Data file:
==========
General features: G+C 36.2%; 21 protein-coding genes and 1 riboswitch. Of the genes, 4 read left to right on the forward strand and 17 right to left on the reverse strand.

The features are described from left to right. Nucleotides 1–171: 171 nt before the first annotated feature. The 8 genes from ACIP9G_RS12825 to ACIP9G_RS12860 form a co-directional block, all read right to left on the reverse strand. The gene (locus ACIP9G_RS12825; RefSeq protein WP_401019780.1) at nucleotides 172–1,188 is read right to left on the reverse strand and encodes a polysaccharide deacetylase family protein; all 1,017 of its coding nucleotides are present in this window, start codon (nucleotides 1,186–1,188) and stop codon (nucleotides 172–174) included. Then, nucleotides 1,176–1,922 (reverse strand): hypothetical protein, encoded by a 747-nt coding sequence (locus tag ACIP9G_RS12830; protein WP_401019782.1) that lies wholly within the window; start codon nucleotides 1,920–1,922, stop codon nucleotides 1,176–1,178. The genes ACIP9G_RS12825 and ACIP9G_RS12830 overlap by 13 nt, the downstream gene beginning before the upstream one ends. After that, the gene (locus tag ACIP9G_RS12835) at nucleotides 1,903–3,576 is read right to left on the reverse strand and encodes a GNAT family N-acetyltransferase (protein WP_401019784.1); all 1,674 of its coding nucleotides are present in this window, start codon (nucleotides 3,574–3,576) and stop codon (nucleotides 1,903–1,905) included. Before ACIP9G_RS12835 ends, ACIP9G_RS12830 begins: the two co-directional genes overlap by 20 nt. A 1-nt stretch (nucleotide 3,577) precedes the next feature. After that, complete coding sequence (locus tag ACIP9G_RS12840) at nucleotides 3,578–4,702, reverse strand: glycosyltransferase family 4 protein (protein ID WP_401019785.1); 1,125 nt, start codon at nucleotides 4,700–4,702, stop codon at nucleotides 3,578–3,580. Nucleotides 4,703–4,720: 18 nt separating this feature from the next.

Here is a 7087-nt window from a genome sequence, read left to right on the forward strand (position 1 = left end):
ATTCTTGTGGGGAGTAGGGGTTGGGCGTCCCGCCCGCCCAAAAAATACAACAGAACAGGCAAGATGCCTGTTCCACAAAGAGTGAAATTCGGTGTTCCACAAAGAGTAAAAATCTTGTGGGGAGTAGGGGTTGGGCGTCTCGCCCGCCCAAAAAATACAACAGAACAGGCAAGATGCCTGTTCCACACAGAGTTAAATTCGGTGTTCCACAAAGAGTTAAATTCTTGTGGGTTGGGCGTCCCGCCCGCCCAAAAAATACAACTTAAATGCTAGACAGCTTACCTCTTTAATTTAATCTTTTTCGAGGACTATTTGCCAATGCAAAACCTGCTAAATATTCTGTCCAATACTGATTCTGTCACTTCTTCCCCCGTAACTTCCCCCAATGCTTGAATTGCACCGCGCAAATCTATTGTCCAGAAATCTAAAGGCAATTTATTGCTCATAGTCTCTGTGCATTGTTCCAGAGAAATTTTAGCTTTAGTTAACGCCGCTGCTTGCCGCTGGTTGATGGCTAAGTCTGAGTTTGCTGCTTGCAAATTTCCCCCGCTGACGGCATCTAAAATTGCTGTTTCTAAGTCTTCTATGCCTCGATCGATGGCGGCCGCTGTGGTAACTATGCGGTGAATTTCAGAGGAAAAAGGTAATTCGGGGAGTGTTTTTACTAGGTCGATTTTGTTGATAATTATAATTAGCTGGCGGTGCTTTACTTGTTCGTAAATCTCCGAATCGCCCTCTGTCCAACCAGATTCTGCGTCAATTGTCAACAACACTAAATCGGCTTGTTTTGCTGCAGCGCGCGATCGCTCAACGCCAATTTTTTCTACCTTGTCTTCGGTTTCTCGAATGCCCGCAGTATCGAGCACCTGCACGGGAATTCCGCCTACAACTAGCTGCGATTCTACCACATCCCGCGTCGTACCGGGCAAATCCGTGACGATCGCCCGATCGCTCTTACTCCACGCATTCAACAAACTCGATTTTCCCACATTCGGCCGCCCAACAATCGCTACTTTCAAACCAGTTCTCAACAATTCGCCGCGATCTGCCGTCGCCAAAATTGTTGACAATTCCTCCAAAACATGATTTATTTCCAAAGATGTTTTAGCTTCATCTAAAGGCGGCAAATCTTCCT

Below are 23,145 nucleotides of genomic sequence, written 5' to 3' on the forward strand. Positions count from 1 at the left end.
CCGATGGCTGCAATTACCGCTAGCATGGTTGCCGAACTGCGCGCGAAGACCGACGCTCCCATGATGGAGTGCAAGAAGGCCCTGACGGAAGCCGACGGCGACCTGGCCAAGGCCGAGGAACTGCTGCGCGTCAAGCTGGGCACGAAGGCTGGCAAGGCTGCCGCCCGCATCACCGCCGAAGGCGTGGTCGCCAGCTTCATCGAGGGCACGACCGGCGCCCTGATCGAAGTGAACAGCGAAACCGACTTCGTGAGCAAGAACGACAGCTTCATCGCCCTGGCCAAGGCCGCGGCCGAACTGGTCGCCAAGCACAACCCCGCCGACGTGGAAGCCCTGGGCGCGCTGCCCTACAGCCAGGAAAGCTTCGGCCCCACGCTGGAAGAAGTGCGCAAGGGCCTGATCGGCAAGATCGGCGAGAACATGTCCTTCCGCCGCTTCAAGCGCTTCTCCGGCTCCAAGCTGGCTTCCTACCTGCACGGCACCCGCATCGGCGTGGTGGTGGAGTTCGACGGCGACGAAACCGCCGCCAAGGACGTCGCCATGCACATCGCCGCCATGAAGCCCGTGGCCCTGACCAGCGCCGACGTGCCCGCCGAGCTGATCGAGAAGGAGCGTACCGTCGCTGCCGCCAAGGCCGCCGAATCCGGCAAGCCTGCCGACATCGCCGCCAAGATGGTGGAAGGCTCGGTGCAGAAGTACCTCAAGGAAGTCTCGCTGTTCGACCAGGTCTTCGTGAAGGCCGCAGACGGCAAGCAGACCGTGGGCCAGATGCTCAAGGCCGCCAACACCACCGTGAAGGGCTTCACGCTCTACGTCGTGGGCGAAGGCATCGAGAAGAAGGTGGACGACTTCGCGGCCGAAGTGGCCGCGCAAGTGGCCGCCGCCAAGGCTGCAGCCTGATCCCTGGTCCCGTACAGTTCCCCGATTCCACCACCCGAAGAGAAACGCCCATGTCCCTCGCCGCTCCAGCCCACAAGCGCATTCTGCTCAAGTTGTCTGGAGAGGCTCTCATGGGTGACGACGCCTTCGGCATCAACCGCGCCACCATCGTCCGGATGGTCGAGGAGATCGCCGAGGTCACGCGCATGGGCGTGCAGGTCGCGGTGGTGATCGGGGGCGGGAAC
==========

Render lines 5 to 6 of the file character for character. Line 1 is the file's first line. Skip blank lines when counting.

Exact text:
Below are 23,145 nucleotides of genomic sequence, written 5' to 3' on the forward strand. Positions count from 1 at the left end.
CCGATGGCTGCAATTACCGCTAGCATGGTTGCCGAACTGCGCGCGAAGACCGACGCTCCCATGATGGAGTGCAAGAAGGCCCTGACGGAAGCCGACGGCGACCTGGCCAAGGCCGAGGAACTGCTGCGCGTCAAGCTGGGCACGAAGGCTGGCAAGGCTGCCGCCCGCATCACCGCCGAAGGCGTGGTCGCCAGCTTCATCGAGGGCACGACCGGCGCCCTGATCGAAGTGAACAGCGAAACCGACTTCGTGAGCAAGAACGACAGCTTCATCGCCCTGGCCAAGGCCGCGGCCGAACTGGTCGCCAAGCACAACCCCGCCGACGTGGAAGCCCTGGGCGCGCTGCCCTACAGCCAGGAAAGCTTCGGCCCCACGCTGGAAGAAGTGCGCAAGGGCCTGATCGGCAAGATCGGCGAGAACATGTCCTTCCGCCGCTTCAAGCGCTTCTCCGGCTCCAAGCTGGCTTCCTACCTGCACGGCACCCGCATCGGCGTGGTGGTGGAGTTCGACGGCGACGAAACCGCCGCCAAGGACGTCGCCATGCACATCGCCGCCATGAAGCCCGTGGCCCTGACCAGCGCCGACGTGCCCGCCGAGCTGATCGAGAAGGAGCGTACCGTCGCTGCCGCCAAGGCCGCCGAATCCGGCAAGCCTGCCGACATCGCCGCCAAGATGGTGGAAGGCTCGGTGCAGAAGTACCTCAAGGAAGTCTCGCTGTTCGACCAGGTCTTCGTGAAGGCCGCAGACGGCAAGCAGACCGTGGGCCAGATGCTCAAGGCCGCCAACACCACCGTGAAGGGCTTCACGCTCTACGTCGTGGGCGAAGGCATCGAGAAGAAGGTGGACGACTTCGCGGCCGAAGTGGCCGCGCAAGTGGCCGCCGCCAAGGCTGCAGCCTGATCCCTGGTCCCGTACAGTTCCCCGATTCCACCACCCGAAGAGAAACGCCCATGTCCCTCGCCGCTCCAGCCCACAAGCGCATTCTGCTCAAGTTGTCTGGAGAGGCTCTCATGGGTGACGACGCCTTCGGCATCAACCGCGCCACCATCGTCCGGATGGTCGAGGAGATCGCCGAGGTCACGCGCATGGGCGTGCAGGTCGCGGTGGTGATCGGGGGCGGGAAC